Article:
Exactly one year after his death, the Madison community rallied together once again to remember Tony Robinson, the 19-year-old killed in an officer-involved shooting.

Around 200 people gathered on Williamson Street Sunday just a block down from where Madison police officer Matthew Kenny shot and killed Robinson March 6, 2015. Chants of “we are TR” and “hands up, don’t shoot” rang throughout the neighborhood as the group made their way down the street.

One year later: Madison activists continue to work toward ‘Justice for Tony’Twenty seconds passed from the time Madison Police Department officer Matthew Kenny arrived at the scene and became involved in Read…

While the day was one full of sadness for many, Andrea Irwin, Robinson’s mother, also described the day as full of hope for the future. The march, she said, was a chance for the community to make a difference and have their voices heard.

“It’s a good thing to see all of the people out because they want change,” Andrea Irwin said. “They don’t want to keep living in a society where you can be shot down when you’re unarmed, when you need help.”

“I wish I wasn’t having to march for justice for him,” Andrea Irwin said at the march. “I wish I was at home looking at him.”
Marissa Haegele/The Badger Herald

Protesters gather in remembrance of Tony RobinsonProtesters gathered Friday afternoon to demonstrate in memory of Tony Robinson, who was fatally shot by Madison Police Department Officer Read…

While a year has passed since Robinson’s death, many at the march were still unhappy with the lack of reform in the police force and city.

Kody Batts, who participated in the protest Sunday, said the march was all about “sending a message” and bringing incidents of police violence to light. He stressed people, especially law enforcement officers, should be held accountable and face consequences for their actions.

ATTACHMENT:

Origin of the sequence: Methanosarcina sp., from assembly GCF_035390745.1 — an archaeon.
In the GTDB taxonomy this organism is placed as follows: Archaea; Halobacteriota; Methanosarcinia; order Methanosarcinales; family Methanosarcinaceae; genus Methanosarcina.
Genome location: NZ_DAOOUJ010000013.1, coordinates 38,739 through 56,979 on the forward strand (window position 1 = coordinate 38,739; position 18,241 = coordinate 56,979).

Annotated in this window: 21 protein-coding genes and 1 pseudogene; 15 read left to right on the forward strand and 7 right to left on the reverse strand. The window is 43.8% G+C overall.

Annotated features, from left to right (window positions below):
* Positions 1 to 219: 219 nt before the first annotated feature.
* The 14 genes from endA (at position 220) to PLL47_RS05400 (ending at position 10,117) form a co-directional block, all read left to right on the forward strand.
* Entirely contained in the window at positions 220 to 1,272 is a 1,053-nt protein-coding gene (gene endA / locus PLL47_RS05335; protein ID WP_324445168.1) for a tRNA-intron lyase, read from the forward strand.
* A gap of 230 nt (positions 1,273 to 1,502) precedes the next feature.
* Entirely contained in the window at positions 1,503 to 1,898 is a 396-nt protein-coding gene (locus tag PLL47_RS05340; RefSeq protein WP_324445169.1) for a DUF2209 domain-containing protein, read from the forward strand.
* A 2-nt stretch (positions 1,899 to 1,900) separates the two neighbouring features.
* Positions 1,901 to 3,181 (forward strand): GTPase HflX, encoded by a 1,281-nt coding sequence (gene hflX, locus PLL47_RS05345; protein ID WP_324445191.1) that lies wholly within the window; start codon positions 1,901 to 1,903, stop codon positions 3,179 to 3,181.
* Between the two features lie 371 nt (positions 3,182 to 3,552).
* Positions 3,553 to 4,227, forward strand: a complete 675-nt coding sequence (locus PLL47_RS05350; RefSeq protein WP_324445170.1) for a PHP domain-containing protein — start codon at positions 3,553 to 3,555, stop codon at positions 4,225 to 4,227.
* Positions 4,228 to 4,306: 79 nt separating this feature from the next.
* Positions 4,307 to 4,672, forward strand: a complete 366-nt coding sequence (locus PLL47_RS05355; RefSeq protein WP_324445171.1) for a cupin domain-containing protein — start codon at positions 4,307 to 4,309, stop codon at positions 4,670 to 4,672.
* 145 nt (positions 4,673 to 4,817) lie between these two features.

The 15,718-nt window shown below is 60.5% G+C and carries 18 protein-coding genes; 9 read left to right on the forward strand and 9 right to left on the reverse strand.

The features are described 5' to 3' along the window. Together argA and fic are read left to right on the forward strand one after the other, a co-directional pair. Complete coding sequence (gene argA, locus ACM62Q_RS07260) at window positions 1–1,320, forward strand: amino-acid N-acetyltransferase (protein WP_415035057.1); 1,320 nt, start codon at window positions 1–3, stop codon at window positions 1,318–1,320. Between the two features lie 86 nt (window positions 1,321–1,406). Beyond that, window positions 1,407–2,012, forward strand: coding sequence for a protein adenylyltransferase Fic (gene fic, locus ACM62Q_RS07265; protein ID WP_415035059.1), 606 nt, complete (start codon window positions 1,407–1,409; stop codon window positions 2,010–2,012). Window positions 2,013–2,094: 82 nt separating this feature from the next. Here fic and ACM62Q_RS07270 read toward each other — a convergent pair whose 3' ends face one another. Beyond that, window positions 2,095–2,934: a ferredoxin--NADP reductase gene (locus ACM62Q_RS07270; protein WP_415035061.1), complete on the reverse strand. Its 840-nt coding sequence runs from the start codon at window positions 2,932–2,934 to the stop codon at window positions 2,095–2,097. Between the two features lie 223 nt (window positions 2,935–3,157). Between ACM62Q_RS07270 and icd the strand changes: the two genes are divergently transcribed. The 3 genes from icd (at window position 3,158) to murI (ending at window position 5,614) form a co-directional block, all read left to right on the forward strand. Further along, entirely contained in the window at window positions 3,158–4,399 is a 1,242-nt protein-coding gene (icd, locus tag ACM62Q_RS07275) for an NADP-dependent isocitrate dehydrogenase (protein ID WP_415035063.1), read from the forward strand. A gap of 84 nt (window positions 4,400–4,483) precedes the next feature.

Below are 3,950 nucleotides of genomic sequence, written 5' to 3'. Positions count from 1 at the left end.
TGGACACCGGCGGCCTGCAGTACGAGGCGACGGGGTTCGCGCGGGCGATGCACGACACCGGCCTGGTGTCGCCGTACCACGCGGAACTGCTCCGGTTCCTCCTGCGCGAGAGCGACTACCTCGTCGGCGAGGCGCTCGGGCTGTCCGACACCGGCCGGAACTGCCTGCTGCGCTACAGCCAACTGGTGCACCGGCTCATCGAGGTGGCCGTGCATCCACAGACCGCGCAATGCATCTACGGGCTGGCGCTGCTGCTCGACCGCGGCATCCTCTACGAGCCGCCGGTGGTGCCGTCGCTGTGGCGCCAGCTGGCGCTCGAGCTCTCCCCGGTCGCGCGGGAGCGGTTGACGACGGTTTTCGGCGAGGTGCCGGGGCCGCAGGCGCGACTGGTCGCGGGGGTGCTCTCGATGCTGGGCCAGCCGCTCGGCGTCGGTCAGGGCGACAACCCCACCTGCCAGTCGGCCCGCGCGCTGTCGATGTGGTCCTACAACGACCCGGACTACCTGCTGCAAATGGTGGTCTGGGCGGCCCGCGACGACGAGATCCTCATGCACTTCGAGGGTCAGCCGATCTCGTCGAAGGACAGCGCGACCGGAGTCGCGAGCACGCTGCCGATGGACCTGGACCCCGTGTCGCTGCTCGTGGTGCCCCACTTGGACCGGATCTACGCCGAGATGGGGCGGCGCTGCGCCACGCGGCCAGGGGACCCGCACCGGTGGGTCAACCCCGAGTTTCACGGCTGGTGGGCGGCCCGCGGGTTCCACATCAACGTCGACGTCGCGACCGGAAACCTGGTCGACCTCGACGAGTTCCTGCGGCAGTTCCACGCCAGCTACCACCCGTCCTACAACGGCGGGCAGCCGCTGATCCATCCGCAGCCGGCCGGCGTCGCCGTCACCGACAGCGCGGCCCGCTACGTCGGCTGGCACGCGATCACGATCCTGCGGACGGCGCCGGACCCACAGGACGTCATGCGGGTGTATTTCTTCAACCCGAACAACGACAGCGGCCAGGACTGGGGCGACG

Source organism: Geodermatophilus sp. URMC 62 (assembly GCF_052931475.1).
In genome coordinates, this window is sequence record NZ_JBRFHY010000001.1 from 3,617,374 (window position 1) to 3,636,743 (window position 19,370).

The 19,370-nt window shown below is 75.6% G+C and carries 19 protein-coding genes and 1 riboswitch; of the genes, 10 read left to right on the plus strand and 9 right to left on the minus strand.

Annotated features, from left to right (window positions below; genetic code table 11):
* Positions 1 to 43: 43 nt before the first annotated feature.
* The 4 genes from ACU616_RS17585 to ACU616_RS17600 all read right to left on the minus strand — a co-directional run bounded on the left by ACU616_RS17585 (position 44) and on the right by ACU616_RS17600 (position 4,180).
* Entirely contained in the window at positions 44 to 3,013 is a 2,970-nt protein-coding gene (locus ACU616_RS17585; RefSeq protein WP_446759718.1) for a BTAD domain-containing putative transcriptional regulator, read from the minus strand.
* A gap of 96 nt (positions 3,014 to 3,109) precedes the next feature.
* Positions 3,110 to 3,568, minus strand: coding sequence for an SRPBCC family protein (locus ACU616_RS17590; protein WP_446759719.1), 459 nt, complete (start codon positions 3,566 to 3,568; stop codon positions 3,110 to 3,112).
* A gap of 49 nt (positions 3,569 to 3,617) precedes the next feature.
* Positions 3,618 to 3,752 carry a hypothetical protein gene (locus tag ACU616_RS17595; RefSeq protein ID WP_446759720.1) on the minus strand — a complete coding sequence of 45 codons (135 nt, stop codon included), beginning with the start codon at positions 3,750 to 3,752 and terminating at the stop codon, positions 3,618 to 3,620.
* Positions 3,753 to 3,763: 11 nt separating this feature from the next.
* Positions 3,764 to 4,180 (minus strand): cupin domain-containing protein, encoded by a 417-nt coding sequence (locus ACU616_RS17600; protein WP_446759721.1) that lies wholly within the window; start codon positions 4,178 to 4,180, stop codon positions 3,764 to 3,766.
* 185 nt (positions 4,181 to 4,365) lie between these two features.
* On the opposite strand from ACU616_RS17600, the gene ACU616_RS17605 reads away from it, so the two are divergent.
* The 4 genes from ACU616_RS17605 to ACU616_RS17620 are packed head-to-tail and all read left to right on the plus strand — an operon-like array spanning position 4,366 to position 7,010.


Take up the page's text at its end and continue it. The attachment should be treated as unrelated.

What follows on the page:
Sharon Irwin, Robinson’s grandmother, agreed.

“There has been no justice,” she said.

In May 2015, Dane County District Attorney Ismael Ozanne announced Kenny would not face criminal charges in Robinson’s death. Robinson’s family later filed a federal lawsuit in August against Kenny and the city of Madison.

While Sharon Irwin said she respects those in law enforcement and the military, she said they should not be able to act above the letter of the law.

“I want my grandchildren to be safe and they’re not,” she said. “I don’t want them to go into a world of chaos where our police are militarized and shoot anyone they want to.”

Robinson’s grandmother, Sharon Irwin, raises her fist in solidarity at Sunday’s march.
Marissa Haegele/The Badger Herald

No indictment for officer who fatally shot Tony RobinsonMadison police officer Matthew Kenny will not be indicted for fatally shooting 19-year-old Tony Robinson, Dane County District Attorney Ismael Read…

Robinson family sues city, Madison Police Officer Matthew KennyThe family of Tony Robinson, an unarmed black teenager killed in an officer-involved-shooting in March, filed a federal lawsuit Wednesday against the Read…

Dozens of Madison Police officers blocked off traffic during the march, standing unfazed as some marchers called them “killer cops.”

Andrea Irwin said she does not hate police officers. The day after the shooting, she said an officer driving by gave her a “big hug” and told her, “It’ll be okay.”

Following the march, community members circled back to 1125 Williamson St., the home where Robinson was killed, for a candlelight vigil.

At the vigil, community members chanted Robinson’s name, observed a moment of silence and listened to Andrea Irwin and other family members recount memories shared with Robinson.

Marissa Haegele/The Badger Herald

Andrea Irwin and Sharon Irwin both said they hope the march offered the Madison community an opportunity to come together to create a better future.

“I can’t change what happened,” Andrea Irwin said. “But we can change the future.”

Emily Hamer, Vidushi Saxena and Teymour Tomsyck contributed reporting to this article.